I am really grateful for my team that I’ve established. When we started working, I tried doing everything myself and it didn’t take a lot of time until I realized I need other people to do what they’re best at, and it’s been great ever since.
How have you used your success to bring goodness to the world?
We’ve created a necklace a while back and donated the proceeds to the Breast Cancer Research Foundation, recently we also released a vote necklace and donated the proceeds to vote.org. We are constantly looking for ways to make the world a better place and collaborate with organizations that align with our values as a company.
Ok super. Now let’s jump to the main questions of our interview. The Pandemic has changed many aspects of all of our lives. One of them is the fact that so many of us have gotten used to shopping almost exclusively online. Can you share five examples of different ideas that large retail outlets are implementing to adapt to the new realities created by the Pandemic?
- Simplify the pickup process, make it easy to buy online and collect from the store without having to wait around.
- Implement a flexible return policy, maybe even a home try on program
- Work on the user interface of your website, make it feel more homey and less like a supermarket.
- If it’s possible and relevant to your product, a live preview on your website is a must
- Make your customers feel heard and maintain the human connection by having a customer service team that is available at all times.
In your opinion, will retail stores or malls continue to exist? How would you articulate the role of physical retail spaces at a time when online commerce platforms like Amazon Prime or Instacart can deliver the same day or the next day?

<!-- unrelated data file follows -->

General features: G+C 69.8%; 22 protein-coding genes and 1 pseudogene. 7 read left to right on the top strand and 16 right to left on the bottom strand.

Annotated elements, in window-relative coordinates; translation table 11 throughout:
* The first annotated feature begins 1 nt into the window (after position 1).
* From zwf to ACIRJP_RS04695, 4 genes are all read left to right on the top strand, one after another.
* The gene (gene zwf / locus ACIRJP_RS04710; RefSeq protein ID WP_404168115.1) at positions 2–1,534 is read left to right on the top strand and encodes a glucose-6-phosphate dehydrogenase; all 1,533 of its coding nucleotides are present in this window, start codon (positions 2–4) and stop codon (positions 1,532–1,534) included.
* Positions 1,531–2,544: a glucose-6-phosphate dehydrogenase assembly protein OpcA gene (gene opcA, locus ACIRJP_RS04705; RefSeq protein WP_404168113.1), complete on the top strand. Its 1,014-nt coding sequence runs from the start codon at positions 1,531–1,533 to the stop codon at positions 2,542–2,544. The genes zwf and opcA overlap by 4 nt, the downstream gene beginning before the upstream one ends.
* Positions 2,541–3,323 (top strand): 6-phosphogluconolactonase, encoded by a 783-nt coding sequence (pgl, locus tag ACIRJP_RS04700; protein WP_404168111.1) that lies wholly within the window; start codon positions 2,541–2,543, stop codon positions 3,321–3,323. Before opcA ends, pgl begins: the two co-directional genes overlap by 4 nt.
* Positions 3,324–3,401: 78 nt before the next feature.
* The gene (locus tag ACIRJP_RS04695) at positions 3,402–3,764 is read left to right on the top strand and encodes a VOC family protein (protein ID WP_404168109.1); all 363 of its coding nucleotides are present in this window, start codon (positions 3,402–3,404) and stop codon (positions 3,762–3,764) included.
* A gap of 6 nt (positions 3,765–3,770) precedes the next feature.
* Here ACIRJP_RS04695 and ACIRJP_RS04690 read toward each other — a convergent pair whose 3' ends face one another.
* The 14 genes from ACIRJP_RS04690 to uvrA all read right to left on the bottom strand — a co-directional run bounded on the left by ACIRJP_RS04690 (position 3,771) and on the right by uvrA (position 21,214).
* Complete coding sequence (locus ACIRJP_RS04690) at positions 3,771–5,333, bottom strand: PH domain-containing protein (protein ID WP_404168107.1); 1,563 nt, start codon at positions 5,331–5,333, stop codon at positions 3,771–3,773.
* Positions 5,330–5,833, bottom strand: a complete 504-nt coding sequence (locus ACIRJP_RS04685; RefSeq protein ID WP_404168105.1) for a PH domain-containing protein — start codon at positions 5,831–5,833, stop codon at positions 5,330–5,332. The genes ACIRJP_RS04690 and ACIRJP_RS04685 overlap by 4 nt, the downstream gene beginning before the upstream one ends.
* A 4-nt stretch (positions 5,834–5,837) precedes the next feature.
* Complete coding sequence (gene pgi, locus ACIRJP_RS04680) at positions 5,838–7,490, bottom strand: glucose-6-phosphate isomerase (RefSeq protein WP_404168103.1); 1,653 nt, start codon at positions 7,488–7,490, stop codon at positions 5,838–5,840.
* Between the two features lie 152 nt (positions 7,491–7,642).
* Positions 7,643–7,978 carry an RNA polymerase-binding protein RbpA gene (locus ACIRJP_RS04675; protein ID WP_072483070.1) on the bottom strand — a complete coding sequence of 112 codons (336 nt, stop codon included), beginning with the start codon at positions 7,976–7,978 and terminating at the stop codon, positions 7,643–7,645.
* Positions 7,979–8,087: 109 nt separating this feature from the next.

I think at the end of the day, people really like feeling the fabric and seeing the product with their eyes, something that retailers provide and services like Amazon Prime could never. However I do believe eventually a mall will be more like a showroom or an exhibit and that the traffic will never be the same.
The so-called “Retail Apocalypse” has been going on for about a decade. While many retailers are struggling, some retailers, like Lululemon, Kroger, and Costco are quite profitable. Can you share a few lessons that other retailers can learn from the success of profitable retailers?
I think it’s really important to think about your operating margin and how exactly you’re spending your money. There’s a common strategy of opening stores wherever and to focus mainly on growth, however I believe that once your brand is established, you need to think twice before opening a store.
Amazon is going to exert pressure on all of retail for the foreseeable future. New Direct-To-Consumer companies based in China are emerging that offer prices that are much cheaper than US and European brands. What would you advise to retail companies and e-commerce companies, for them to be successful in the face of such strong competition?
I don’t think these kinds of companies need to be considered as a competitor, as long as you’re offering an original product and a unique interface in your website. It’s like comparing WholeFoods to Target. The experience is completely different, and larger doesn’t necessarily mean best.
Thank you for all of that. We are nearly done. Here is our final ‘meaty’ question. You are a person of great influence. If you could start a movement that would bring the most amount of good to the most amount of people, what would that be? You never know what your idea can trigger. 🙂
I would love to find a way to identify young talents from emerging countries and make sure they get the recognition they deserve. Exactly a year ago I was volunteering in Kenya at a local school and I discovered a surprising number of talented young, aspiring designers there that I’m sure with the right connections could get the success they deserve
How can our readers further follow your work?
You can follow our brands on social media, @thesparklane @magaljewelry @adorned_official and always feel free to send me an email personally at [email protected]
This was very inspiring. Thank you so much for joining us!